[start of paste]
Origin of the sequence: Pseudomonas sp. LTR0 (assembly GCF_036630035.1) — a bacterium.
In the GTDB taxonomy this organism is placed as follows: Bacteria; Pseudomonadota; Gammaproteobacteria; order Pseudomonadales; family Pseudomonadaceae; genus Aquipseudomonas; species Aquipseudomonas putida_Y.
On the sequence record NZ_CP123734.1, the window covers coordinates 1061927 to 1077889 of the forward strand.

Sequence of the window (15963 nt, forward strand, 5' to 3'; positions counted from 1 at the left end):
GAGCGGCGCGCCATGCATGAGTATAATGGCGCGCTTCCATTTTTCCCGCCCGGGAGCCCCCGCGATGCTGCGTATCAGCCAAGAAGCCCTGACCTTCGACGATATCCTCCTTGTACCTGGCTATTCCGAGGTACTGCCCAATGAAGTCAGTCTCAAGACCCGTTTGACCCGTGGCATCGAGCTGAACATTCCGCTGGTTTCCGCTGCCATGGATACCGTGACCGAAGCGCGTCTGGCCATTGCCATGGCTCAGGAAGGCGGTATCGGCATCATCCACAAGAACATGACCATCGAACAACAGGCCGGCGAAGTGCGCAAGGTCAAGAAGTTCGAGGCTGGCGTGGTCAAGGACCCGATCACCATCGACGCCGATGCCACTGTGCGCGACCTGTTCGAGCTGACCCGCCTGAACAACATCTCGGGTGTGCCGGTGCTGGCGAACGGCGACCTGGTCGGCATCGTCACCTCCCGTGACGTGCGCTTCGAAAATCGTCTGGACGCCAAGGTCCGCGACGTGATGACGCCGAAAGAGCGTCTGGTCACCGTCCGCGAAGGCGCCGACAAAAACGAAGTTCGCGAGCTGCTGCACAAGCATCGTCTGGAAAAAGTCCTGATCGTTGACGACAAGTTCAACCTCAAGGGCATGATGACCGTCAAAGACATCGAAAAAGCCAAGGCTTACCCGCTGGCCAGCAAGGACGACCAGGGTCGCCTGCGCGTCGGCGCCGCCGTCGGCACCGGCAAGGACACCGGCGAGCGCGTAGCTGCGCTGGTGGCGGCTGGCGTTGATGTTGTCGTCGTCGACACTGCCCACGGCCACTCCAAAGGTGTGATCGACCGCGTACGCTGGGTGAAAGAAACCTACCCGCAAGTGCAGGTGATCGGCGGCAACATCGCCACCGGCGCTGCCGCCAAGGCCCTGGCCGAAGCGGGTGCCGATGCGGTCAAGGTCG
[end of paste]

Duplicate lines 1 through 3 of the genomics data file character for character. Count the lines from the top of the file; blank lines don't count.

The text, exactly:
Origin of the sequence: Pseudomonas sp. LTR0 (assembly GCF_036630035.1) — a bacterium.
In the GTDB taxonomy this organism is placed as follows: Bacteria; Pseudomonadota; Gammaproteobacteria; order Pseudomonadales; family Pseudomonadaceae; genus Aquipseudomonas; species Aquipseudomonas putida_Y.
On the sequence record NZ_CP123734.1, the window covers coordinates 1061927 to 1077889 of the forward strand.